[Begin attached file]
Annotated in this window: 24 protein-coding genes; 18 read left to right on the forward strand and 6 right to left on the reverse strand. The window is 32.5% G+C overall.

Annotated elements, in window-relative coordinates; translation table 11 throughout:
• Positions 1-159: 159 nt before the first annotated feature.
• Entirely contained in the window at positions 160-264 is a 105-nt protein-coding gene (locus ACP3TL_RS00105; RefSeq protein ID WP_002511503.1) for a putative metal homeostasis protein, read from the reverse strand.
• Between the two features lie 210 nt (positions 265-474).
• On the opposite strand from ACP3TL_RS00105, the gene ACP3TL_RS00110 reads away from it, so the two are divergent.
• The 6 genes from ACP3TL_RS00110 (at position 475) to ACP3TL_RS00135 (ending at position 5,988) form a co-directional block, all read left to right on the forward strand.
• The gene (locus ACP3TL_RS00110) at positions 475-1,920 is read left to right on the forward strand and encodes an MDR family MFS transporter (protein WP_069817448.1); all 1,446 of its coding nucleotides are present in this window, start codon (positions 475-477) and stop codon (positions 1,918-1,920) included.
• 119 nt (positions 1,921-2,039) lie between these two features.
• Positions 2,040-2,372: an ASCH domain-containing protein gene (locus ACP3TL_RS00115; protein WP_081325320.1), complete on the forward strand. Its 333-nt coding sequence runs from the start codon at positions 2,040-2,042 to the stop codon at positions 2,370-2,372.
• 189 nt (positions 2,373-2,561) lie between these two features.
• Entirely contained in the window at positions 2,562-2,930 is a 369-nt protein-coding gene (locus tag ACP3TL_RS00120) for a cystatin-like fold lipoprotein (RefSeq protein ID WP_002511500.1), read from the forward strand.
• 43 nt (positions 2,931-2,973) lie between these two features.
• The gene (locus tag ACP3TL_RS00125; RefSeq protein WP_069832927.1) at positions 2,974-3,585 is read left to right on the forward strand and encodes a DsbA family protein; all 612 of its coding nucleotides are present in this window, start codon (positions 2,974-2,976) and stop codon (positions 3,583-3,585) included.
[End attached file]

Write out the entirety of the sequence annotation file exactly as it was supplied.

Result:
Annotated in this window: 24 protein-coding genes; 18 read left to right on the forward strand and 6 right to left on the reverse strand. The window is 32.5% G+C overall.

Annotated elements, in window-relative coordinates; translation table 11 throughout:
• Positions 1-159: 159 nt before the first annotated feature.
• Entirely contained in the window at positions 160-264 is a 105-nt protein-coding gene (locus ACP3TL_RS00105; RefSeq protein ID WP_002511503.1) for a putative metal homeostasis protein, read from the reverse strand.
• Between the two features lie 210 nt (positions 265-474).
• On the opposite strand from ACP3TL_RS00105, the gene ACP3TL_RS00110 reads away from it, so the two are divergent.
• The 6 genes from ACP3TL_RS00110 (at position 475) to ACP3TL_RS00135 (ending at position 5,988) form a co-directional block, all read left to right on the forward strand.
• The gene (locus ACP3TL_RS00110) at positions 475-1,920 is read left to right on the forward strand and encodes an MDR family MFS transporter (protein WP_069817448.1); all 1,446 of its coding nucleotides are present in this window, start codon (positions 475-477) and stop codon (positions 1,918-1,920) included.
• 119 nt (positions 1,921-2,039) lie between these two features.
• Positions 2,040-2,372: an ASCH domain-containing protein gene (locus ACP3TL_RS00115; protein WP_081325320.1), complete on the forward strand. Its 333-nt coding sequence runs from the start codon at positions 2,040-2,042 to the stop codon at positions 2,370-2,372.
• 189 nt (positions 2,373-2,561) lie between these two features.
• Entirely contained in the window at positions 2,562-2,930 is a 369-nt protein-coding gene (locus tag ACP3TL_RS00120) for a cystatin-like fold lipoprotein (RefSeq protein ID WP_002511500.1), read from the forward strand.
• 43 nt (positions 2,931-2,973) lie between these two features.
• The gene (locus tag ACP3TL_RS00125; RefSeq protein WP_069832927.1) at positions 2,974-3,585 is read left to right on the forward strand and encodes a DsbA family protein; all 612 of its coding nucleotides are present in this window, start codon (positions 2,974-2,976) and stop codon (positions 3,583-3,585) included.